So in the bigger picture, why do we linguists care about all of this? There’s a lot of reasons, but I think the most fundamental is that there’s hugely widespread misunderstanding of a topic that we care a lot about, and we feel a professional obligation to set the record straight. In the worst case, baseless prescriptions like “don’t split infinitives” or “don’t end a sentence with a preposition” actually lead to worse writing, as people learn to go through contortions to avoid what are actually perfectly standard grammatical constructions. In milder cases, people just waste their time trying to remember rules like the supposed distinctions between that/which and less/fewer, which are mostly harmless when followed, but equally harmless when violated. Additionally, as Gabe discussed recently, these shibboleths distract from the true pleasure of studying language, which is an amazingly rich and fascinatingly complicated system—but instead of being exposed to the excitement of unsolved questions in linguistics, people are instead being drilled on arbitrary and unnecessary rules. To draw another analogy to math, it’s the same sort of regret I feel for people who had poor math instruction early in school, and end up hating all things number-related, without ever seeing the beauty of abstraction that comes out in higher-level math. (If you are one of those number-haters, feel free to substitute your own favorite discipline or activity, and consider that sense of “But you don’t understand!” that you feel when someone misunderstands it or dislikes it for no good reason.)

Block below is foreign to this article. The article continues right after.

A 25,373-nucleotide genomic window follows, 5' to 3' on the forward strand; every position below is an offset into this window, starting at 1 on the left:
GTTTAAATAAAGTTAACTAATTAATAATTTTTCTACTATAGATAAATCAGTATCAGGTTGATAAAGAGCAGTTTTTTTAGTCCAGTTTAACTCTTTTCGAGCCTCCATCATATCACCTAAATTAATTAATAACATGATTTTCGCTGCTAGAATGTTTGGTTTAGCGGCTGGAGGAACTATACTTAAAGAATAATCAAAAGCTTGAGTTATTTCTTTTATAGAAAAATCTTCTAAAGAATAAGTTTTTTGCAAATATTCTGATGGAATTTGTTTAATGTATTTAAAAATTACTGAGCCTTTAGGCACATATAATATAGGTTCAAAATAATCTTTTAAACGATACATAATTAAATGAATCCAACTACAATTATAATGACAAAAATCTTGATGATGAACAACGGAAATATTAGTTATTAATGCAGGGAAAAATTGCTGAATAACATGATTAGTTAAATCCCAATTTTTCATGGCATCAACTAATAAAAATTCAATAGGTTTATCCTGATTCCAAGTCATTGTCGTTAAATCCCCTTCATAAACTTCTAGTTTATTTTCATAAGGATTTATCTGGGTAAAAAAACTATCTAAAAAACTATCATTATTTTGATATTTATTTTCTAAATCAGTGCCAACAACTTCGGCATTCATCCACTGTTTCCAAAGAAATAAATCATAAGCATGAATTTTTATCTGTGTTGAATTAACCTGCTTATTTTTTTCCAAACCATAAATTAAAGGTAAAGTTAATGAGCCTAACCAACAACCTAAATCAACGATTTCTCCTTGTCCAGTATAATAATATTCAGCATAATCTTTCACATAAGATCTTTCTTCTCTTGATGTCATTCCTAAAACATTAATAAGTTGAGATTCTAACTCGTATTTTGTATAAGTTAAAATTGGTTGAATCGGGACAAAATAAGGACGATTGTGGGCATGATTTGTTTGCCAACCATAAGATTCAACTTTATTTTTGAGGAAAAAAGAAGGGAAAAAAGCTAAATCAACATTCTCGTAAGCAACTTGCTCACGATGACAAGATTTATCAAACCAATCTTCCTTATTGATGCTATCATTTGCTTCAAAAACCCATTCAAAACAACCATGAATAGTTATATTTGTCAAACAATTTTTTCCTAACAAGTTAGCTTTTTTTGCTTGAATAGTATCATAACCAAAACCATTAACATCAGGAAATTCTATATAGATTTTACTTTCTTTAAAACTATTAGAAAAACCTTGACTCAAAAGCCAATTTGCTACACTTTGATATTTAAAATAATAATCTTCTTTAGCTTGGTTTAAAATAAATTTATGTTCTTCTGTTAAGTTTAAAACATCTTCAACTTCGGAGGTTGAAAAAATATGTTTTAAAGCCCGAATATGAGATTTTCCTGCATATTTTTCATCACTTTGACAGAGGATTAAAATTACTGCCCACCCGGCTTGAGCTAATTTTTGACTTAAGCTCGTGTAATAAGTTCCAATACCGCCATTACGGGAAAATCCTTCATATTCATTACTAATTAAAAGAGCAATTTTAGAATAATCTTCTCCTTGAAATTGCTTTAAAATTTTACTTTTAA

Finally, I want to clarify that in arguing for more permissive, less prescriptive attitudes towards grammar, we are not trying to convince people to use language in ways that sound unnatural to them. As native speakers, we all have intuitions about what sounds right and what sounds wrong. Gabe can say “needs done”, but to me that sounds unnatural, and so I never use it myself. One underlying assumption to the linguist’s descriptive approach to language, which we probably don’t stress enough, is that there can be more than one right way to say something, and the fact that we are describing variation between speakers does not mean that we expect to find the same variation within all individual speakers. So no one is trying to convince you to say “needs done” if it sounds wrong to your ear—we’re only trying to convince you not to be upset if someone else does use it. As a caveat, I recognize that this position gets more complicated when thinking about English as a Second Language instruction, or when teaching people who have grown up speaking a dialect that deviates in major ways from Standard English, in which cases it’s obviously valuable to discuss what standards exist and what cultural implications they bear. But even in these cases, the fundamental ideas remain unchanged: we should acknowledge variation as natural, and any usage advice needs to be based on factually grounded descriptions of that variation.